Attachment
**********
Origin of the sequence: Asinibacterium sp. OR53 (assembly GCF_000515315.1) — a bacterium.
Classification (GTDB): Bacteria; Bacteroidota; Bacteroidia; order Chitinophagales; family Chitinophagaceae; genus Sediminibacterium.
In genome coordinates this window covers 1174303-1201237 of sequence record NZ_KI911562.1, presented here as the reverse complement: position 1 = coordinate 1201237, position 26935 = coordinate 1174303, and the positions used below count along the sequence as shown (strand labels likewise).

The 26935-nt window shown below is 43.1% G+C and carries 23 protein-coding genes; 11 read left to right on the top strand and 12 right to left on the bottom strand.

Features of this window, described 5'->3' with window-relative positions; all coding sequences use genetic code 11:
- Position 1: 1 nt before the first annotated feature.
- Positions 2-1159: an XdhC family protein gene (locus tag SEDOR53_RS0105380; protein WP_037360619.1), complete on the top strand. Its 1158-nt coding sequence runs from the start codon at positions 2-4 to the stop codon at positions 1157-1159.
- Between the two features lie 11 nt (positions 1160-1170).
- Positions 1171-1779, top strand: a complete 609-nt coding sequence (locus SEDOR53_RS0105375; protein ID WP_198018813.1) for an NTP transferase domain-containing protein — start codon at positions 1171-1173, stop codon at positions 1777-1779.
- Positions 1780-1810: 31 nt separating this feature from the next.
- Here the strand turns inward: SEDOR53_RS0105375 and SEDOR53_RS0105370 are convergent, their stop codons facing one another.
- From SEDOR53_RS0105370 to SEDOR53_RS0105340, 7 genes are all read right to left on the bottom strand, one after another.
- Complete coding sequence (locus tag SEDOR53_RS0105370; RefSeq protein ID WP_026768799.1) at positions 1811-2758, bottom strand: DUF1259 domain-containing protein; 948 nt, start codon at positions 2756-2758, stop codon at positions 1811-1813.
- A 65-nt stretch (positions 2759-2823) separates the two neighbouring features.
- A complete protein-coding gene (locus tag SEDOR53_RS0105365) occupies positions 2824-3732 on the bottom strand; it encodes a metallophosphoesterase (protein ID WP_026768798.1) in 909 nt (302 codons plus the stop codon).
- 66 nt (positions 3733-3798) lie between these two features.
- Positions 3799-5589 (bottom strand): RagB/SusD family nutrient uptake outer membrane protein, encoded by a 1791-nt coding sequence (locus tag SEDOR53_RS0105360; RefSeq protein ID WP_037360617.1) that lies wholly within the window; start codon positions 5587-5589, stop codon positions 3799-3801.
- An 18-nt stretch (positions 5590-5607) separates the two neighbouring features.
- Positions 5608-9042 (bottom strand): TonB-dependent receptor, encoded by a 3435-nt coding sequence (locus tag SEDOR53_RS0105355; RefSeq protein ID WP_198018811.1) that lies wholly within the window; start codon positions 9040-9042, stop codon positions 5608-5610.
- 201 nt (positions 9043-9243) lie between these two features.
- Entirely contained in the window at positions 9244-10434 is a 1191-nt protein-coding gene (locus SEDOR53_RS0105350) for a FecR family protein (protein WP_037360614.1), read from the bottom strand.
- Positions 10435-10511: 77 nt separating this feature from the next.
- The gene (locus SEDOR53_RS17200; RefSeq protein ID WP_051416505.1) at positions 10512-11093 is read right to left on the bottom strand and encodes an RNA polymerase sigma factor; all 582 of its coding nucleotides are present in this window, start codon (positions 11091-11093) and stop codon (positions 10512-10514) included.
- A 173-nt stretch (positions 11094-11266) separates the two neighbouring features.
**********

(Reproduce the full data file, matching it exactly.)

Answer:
Origin of the sequence: Asinibacterium sp. OR53 (assembly GCF_000515315.1) — a bacterium.
Classification (GTDB): Bacteria; Bacteroidota; Bacteroidia; order Chitinophagales; family Chitinophagaceae; genus Sediminibacterium.
In genome coordinates this window covers 1174303-1201237 of sequence record NZ_KI911562.1, presented here as the reverse complement: position 1 = coordinate 1201237, position 26935 = coordinate 1174303, and the positions used below count along the sequence as shown (strand labels likewise).

The 26935-nt window shown below is 43.1% G+C and carries 23 protein-coding genes; 11 read left to right on the top strand and 12 right to left on the bottom strand.

Features of this window, described 5'->3' with window-relative positions; all coding sequences use genetic code 11:
- Position 1: 1 nt before the first annotated feature.
- Positions 2-1159: an XdhC family protein gene (locus tag SEDOR53_RS0105380; protein WP_037360619.1), complete on the top strand. Its 1158-nt coding sequence runs from the start codon at positions 2-4 to the stop codon at positions 1157-1159.
- Between the two features lie 11 nt (positions 1160-1170).
- Positions 1171-1779, top strand: a complete 609-nt coding sequence (locus SEDOR53_RS0105375; protein ID WP_198018813.1) for an NTP transferase domain-containing protein — start codon at positions 1171-1173, stop codon at positions 1777-1779.
- Positions 1780-1810: 31 nt separating this feature from the next.
- Here the strand turns inward: SEDOR53_RS0105375 and SEDOR53_RS0105370 are convergent, their stop codons facing one another.
- From SEDOR53_RS0105370 to SEDOR53_RS0105340, 7 genes are all read right to left on the bottom strand, one after another.
- Complete coding sequence (locus tag SEDOR53_RS0105370; RefSeq protein ID WP_026768799.1) at positions 1811-2758, bottom strand: DUF1259 domain-containing protein; 948 nt, start codon at positions 2756-2758, stop codon at positions 1811-1813.
- A 65-nt stretch (positions 2759-2823) separates the two neighbouring features.
- A complete protein-coding gene (locus tag SEDOR53_RS0105365) occupies positions 2824-3732 on the bottom strand; it encodes a metallophosphoesterase (protein ID WP_026768798.1) in 909 nt (302 codons plus the stop codon).
- 66 nt (positions 3733-3798) lie between these two features.
- Positions 3799-5589 (bottom strand): RagB/SusD family nutrient uptake outer membrane protein, encoded by a 1791-nt coding sequence (locus tag SEDOR53_RS0105360; RefSeq protein ID WP_037360617.1) that lies wholly within the window; start codon positions 5587-5589, stop codon positions 3799-3801.
- An 18-nt stretch (positions 5590-5607) separates the two neighbouring features.
- Positions 5608-9042 (bottom strand): TonB-dependent receptor, encoded by a 3435-nt coding sequence (locus tag SEDOR53_RS0105355; RefSeq protein ID WP_198018811.1) that lies wholly within the window; start codon positions 9040-9042, stop codon positions 5608-5610.
- 201 nt (positions 9043-9243) lie between these two features.
- Entirely contained in the window at positions 9244-10434 is a 1191-nt protein-coding gene (locus SEDOR53_RS0105350) for a FecR family protein (protein WP_037360614.1), read from the bottom strand.
- Positions 10435-10511: 77 nt separating this feature from the next.
- The gene (locus SEDOR53_RS17200; RefSeq protein ID WP_051416505.1) at positions 10512-11093 is read right to left on the bottom strand and encodes an RNA polymerase sigma factor; all 582 of its coding nucleotides are present in this window, start codon (positions 11091-11093) and stop codon (positions 10512-10514) included.
- A 173-nt stretch (positions 11094-11266) separates the two neighbouring features.